Guzheng

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Description:
The guzheng, also spelled gu zheng or gu-zheng (, pronounced , with gu meaning "ancient"); and also called zheng () is a Chinese plucked zither. It has 18-23 strings and movable bridges.

The guzheng is a similar instrument to many Asian instruments such as the Japanese koto, the Mongolian yatga, the Korean gayageum and the Vietnamese đàn tranh.

The guzheng should not to be confused with the guqin (another ancient Chinese zither but a fewer number of strings and without bridges).

Playing styles and performers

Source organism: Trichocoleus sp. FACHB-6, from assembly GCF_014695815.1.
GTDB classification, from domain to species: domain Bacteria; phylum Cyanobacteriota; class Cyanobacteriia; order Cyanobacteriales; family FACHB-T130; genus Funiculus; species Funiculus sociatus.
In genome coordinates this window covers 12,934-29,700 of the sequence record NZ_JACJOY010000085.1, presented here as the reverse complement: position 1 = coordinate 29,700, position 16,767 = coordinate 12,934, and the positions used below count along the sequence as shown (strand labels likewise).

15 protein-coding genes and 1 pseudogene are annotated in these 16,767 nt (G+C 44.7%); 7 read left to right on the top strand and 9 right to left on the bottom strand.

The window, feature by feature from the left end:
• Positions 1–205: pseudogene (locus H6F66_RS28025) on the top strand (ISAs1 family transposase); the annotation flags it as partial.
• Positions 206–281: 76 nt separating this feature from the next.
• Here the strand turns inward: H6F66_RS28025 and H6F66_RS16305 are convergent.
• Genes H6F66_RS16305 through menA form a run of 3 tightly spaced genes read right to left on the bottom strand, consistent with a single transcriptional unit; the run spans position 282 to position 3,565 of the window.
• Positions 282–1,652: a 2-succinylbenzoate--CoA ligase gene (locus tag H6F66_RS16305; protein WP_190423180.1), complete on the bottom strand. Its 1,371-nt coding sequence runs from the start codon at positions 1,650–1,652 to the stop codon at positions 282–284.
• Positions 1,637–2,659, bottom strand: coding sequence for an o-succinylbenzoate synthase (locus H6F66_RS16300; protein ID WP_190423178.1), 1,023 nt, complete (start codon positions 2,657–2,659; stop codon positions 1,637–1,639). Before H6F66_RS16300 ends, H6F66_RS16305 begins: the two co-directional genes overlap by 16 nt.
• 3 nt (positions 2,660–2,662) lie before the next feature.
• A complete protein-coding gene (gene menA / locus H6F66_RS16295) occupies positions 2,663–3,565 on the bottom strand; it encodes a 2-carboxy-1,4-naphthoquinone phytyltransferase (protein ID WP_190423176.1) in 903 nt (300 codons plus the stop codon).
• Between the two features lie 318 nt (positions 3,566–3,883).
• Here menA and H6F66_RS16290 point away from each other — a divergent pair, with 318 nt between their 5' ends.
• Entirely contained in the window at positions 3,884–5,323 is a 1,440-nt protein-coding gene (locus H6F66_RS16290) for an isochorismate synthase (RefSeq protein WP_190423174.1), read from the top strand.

There are many techniques used in the playing of the guzheng, including basic plucking actions (right or both hands) at the right portion and pressing actions at the left portion (by the left hand to produce pitch ornamentations and vibrato) as well as tremolo (right hand). These techniques of playing the guzheng can create sounds that can evoke the sense of a cascading waterfall, thunder, horses' hooves, and even the scenic countryside. Plucking is done mainly by the right hand with four plectra (picks) attached to the fingers. Advanced players may use picks attached to the fingers of both hands. In more traditional performances however, plectra are used solely on the right hand, reflecting its use for melodic purposes and its relative importance in comparison to the left hand which is used solely for purposes of ornamentation. Ancient picks were made of ivory and later also from tortoise shell. Ornamentation includes a tremolo involving the right...
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